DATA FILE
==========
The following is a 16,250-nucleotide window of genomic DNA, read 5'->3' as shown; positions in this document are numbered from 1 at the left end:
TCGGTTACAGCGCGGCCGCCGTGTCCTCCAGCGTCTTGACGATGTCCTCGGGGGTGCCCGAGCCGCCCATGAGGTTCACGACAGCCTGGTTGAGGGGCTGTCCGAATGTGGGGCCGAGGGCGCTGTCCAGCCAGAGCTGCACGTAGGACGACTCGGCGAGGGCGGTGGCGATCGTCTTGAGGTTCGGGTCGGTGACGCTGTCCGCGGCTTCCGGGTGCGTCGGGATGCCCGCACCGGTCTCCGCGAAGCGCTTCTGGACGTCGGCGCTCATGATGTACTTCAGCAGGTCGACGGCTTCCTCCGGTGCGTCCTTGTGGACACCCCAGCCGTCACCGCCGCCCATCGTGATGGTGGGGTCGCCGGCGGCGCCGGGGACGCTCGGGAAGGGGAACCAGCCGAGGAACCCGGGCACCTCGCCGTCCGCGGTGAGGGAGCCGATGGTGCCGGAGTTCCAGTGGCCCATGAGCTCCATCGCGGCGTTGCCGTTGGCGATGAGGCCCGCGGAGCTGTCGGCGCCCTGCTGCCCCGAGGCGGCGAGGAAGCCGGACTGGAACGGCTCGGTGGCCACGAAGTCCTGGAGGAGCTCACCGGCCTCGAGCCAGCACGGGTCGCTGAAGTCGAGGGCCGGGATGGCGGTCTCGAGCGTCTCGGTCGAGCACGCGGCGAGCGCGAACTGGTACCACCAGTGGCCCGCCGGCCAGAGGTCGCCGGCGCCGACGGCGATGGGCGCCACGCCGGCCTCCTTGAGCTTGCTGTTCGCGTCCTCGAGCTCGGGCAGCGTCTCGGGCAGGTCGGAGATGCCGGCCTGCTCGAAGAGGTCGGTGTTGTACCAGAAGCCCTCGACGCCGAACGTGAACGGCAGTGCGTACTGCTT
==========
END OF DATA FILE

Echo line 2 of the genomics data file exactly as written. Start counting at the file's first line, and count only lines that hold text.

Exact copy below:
TCGGTTACAGCGCGGCCGCCGTGTCCTCCAGCGTCTTGACGATGTCCTCGGGGGTGCCCGAGCCGCCCATGAGGTTCACGACAGCCTGGTTGAGGGGCTGTCCGAATGTGGGGCCGAGGGCGCTGTCCAGCCAGAGCTGCACGTAGGACGACTCGGCGAGGGCGGTGGCGATCGTCTTGAGGTTCGGGTCGGTGACGCTGTCCGCGGCTTCCGGGTGCGTCGGGATGCCCGCACCGGTCTCCGCGAAGCGCTTCTGGACGTCGGCGCTCATGATGTACTTCAGCAGGTCGACGGCTTCCTCCGGTGCGTCCTTGTGGACACCCCAGCCGTCACCGCCGCCCATCGTGATGGTGGGGTCGCCGGCGGCGCCGGGGACGCTCGGGAAGGGGAACCAGCCGAGGAACCCGGGCACCTCGCCGTCCGCGGTGAGGGAGCCGATGGTGCCGGAGTTCCAGTGGCCCATGAGCTCCATCGCGGCGTTGCCGTTGGCGATGAGGCCCGCGGAGCTGTCGGCGCCCTGCTGCCCCGAGGCGGCGAGGAAGCCGGACTGGAACGGCTCGGTGGCCACGAAGTCCTGGAGGAGCTCACCGGCCTCGAGCCAGCACGGGTCGCTGAAGTCGAGGGCCGGGATGGCGGTCTCGAGCGTCTCGGTCGAGCACGCGGCGAGCGCGAACTGGTACCACCAGTGGCCCGCCGGCCAGAGGTCGCCGGCGCCGACGGCGATGGGCGCCACGCCGGCCTCCTTGAGCTTGCTGTTCGCGTCCTCGAGCTCGGGCAGCGTCTCGGGCAGGTCGGAGATGCCGGCCTGCTCGAAGAGGTCGGTGTTGTACCAGAAGCCCTCGACGCCGAACGTGAACGGCAGTGCGTACTGCTT